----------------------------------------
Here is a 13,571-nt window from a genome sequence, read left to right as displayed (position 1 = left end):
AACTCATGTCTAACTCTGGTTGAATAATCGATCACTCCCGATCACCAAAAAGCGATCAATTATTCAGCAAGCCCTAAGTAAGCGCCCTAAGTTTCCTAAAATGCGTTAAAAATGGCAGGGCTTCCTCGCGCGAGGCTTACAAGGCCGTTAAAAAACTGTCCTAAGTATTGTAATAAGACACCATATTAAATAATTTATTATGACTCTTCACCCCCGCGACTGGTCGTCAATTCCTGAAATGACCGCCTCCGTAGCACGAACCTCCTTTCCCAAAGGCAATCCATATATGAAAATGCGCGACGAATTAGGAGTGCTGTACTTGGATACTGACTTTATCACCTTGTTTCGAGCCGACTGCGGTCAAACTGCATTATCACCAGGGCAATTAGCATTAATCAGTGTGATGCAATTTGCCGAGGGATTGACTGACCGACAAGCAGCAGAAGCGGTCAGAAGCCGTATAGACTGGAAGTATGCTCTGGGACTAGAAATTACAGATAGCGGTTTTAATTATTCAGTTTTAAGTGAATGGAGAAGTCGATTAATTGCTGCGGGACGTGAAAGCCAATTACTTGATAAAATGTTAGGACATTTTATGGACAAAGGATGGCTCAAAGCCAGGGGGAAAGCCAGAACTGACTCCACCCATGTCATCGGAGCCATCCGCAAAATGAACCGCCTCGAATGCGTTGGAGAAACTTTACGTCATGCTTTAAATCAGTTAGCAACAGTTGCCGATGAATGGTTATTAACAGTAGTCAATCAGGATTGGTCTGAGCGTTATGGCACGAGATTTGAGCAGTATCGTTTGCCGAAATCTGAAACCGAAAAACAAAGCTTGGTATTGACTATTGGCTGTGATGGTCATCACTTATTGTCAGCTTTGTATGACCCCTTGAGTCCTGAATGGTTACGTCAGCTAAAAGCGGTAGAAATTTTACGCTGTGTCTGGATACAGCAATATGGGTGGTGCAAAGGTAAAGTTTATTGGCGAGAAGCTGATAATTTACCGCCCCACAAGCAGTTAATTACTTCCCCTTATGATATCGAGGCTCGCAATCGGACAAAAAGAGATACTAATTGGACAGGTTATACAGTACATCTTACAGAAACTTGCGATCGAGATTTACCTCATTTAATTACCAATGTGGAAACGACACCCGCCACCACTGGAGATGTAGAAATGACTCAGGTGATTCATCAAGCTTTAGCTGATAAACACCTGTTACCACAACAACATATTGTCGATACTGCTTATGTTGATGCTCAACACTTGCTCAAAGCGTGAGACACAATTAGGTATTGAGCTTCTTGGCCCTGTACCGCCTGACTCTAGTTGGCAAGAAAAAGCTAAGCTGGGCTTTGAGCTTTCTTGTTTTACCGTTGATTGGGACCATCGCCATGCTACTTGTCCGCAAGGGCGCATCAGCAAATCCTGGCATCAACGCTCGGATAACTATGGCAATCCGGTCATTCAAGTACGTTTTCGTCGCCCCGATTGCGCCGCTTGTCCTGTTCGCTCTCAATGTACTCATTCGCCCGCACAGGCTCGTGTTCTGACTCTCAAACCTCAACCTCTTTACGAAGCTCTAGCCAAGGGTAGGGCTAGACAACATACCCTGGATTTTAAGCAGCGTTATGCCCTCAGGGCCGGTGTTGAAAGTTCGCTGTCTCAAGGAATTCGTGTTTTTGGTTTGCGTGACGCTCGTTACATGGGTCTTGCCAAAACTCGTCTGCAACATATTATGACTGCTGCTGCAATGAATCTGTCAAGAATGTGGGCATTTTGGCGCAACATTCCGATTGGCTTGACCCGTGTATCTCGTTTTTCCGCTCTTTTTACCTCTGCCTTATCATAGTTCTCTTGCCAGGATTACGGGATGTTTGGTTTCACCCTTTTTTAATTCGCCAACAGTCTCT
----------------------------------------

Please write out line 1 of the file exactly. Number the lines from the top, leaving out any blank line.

Here is a 13,571-nt window from a genome sequence, read left to right as displayed (position 1 = left end):